Like a whole lot of people, as seen in hundreds upon hundreds of tributes Saturday, my favourite memory of Colby Cave has nothing to do with anything he accomplished on the ice.
Not his game-winning overtime goal against the Calgary Hitmen in the 2013 playoffs. Not his dominant four-point night the next season on a Remembrance Day to forget for the Moose Jaw Warriors. Not even his first NHL goal (for the Boston Bruins, beating Carey Price), or his last one (scored for my beloved Oilers, Cave looking on the play a little more like Connor McDavid than a checking line centre).
No, my favourite memory of Colby Cave goes back to a community event held by the Western Hockey League's Swift Current Broncos in January of 2014.
My wife and I decided to take in the festivities along with our daughter Ashley, who was not yet two years old but already a big fan.
She'd come with me to several Broncos games already that season while I covered them for the Prairie Post and, without fail, her three stars each game (in no particular order) were the iplex popcorn, the Zambonis, and Colby Cave.
Ashley would have barely known a hockey stick from a stick of butter at the time but she knew Cave was the Broncos' captain ("cappa Bronco" she called him for the longest time), so he was an easy choice for her favourite player. She'd watch intently any time No. 10 was on the ice for Swift Current, then go back to whatever toys or books we'd brought along to entertain her for the rest of the game.
So back to that January 2014 event, after the crowd had thinned out a bit Ashley finally got to meet her hockey hero.
Even after an hour and a half of pictures and autographs with other fans, Cave was all smiles and made Ashley feel like the most important person in the room. He wanted to know her name and how old she was and who her favourite team was. My wife took a picture of the three of us, Ashley completely star struck with Cave, and possibly unaware I was even in the same area code (even though I was holding her for the photo).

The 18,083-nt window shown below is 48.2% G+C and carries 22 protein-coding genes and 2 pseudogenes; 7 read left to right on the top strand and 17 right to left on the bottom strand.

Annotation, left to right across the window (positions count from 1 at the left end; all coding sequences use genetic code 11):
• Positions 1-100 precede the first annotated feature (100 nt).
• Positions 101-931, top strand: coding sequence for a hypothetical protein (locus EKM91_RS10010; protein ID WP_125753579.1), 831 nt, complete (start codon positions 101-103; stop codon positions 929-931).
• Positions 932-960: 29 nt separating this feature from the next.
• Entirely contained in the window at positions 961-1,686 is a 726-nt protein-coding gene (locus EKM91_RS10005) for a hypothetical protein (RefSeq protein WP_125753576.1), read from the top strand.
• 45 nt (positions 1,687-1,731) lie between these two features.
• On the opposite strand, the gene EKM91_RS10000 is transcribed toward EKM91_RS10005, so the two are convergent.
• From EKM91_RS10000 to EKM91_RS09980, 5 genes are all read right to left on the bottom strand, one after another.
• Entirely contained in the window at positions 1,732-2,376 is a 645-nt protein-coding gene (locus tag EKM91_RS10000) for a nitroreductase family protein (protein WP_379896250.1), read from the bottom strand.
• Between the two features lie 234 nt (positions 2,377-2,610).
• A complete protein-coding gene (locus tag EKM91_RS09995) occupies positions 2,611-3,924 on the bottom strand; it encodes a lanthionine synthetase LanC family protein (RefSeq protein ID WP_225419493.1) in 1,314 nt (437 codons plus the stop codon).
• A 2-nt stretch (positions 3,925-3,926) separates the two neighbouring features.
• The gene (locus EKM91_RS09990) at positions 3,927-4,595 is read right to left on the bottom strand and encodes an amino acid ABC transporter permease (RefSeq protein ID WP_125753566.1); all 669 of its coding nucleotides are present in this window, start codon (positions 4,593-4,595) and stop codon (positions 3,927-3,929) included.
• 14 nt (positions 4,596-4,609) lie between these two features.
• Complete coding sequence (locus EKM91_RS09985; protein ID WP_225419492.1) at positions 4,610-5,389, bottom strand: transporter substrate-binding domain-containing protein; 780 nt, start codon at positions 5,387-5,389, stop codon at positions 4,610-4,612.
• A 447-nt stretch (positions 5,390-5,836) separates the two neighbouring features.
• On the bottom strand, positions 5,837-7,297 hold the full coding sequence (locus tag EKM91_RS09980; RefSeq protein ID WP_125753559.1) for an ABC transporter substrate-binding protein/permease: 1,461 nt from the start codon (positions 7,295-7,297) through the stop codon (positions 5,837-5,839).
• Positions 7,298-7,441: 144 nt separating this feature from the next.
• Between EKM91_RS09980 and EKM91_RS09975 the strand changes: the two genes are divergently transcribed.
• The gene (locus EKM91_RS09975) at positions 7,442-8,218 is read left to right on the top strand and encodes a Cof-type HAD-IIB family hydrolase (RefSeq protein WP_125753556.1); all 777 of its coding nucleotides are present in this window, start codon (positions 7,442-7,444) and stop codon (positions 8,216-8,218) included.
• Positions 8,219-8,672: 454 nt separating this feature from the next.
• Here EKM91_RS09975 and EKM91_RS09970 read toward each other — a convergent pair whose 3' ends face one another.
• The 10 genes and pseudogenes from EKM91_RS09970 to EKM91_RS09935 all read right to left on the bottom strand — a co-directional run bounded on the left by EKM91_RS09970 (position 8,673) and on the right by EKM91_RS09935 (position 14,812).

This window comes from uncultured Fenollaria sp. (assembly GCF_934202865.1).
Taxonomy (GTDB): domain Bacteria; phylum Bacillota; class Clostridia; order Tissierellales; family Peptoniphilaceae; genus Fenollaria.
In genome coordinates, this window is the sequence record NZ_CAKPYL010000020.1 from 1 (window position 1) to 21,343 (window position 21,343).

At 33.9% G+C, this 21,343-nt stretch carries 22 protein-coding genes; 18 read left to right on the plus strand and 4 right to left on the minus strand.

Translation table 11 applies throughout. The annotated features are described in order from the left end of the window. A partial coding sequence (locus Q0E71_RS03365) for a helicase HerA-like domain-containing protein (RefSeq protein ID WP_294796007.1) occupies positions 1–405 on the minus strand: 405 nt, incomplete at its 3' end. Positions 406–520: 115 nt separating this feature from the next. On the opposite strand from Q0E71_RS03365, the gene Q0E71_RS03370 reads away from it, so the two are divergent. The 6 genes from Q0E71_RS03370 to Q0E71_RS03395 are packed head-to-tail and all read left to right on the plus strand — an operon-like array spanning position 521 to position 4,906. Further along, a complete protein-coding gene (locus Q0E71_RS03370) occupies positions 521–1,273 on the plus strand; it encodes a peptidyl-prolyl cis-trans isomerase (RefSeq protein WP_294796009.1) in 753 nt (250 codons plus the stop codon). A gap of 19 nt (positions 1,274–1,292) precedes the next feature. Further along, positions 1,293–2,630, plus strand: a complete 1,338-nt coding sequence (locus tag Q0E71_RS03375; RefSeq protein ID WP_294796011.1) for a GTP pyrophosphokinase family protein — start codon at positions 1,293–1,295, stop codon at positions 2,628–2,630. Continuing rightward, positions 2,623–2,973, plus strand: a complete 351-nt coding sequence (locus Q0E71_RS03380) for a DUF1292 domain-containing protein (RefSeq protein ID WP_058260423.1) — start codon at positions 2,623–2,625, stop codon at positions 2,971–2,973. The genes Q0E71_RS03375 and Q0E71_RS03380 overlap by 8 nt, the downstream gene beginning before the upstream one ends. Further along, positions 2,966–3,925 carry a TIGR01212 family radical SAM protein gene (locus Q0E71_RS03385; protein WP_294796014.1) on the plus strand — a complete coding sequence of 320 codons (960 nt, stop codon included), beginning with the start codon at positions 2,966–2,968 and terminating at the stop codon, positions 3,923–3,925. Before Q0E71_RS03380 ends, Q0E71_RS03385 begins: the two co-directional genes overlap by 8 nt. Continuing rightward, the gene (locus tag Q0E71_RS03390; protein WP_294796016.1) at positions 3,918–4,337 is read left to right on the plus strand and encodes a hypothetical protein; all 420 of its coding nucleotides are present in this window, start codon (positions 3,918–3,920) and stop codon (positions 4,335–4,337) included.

On our way out, I chatted for a few more minutes with Cave about hockey and life and nothing in particular. He said he'd miss my newspaper coverage of the team and wished me well in the new job I'd recently started in Regina.
For all the times we'd talked at the rink and all the highlight-reel moments he'd created over the past few seasons, those few minutes defined Colby Cave to me more than any goal, hit or championship ever could have. Off the ice as on it, he never failed to go above and beyond the call of duty, and was as genuine a person as anyone could hope to meet.
The next time I talked to him was also the last time we spoke. It was by phone for a preview story on the Broncos' 2014-15 season, and we had a good laugh as he tried explaining to me what a "rubby" was. (Cave described himself for years in his Twitter bio as an "NB rubby" — the "NB" standing for his hometown of North Battleford.)
The answer? I still have no idea. I think it was something self-deprecating, but also a bit of an inside joke between Cave and his friends back home.
Whatever it meant, it couldn't have been negative because in the nine years since I first saw him play, I never heard a single bad word said about him.
Until last Tuesday that is, when the bad words felt like they would never stop. That was the day the news broke that Cave was in a medically-induced coma at a Toronto hospital after suffering a brain bleed caused by something called a colloid cyst.
Saturday morning, the condition took his life.
For a guy who had earned every last opportunity he'd been given in hockey, loved and respected by so many people, this was about as undeserved an ending as anyone could have written.
Former Broncos head coach Mark Lamb had told me during the 2013-14 season that Cave's combination of sincerity and work ethic had made him one of the more popular and well-respected captains he'd been around in his own lengthy career.
t was more than just talk, as Cave received the exceedingly rare honour the next season of captaining the Broncos for a second straight year.
In a Saturday afternoon email, Lamb doubled down on that sentiment.
"My heart is broken that's for sure," he said. "Caver was an unreal player and a superstar person."
A few of his former Broncos teammates weighed in on Twitter as well.
"I don't know where I'd be if it wasn't for Caver," wrote Glenn Gawdin. "He showed me what hard work looked like and the true meaning of being a leader. Gone too soon."
From Zac Mackay: "The ultimate person was Colby Cave, rest in peace my friend. You will be so loved and missed every day."
And from Dakota Odgers: "This one hits (too) close to home. RIP Caver. Good old Sasky boy and ultimate teammate.
Rest easy, Captain. The pleasure was all ours.
Brad Brown is the owner and publisher of the award-winning Quad Town Forum in Vibank, Sask. He covered the Broncos for the Prairie Post from 2012-14.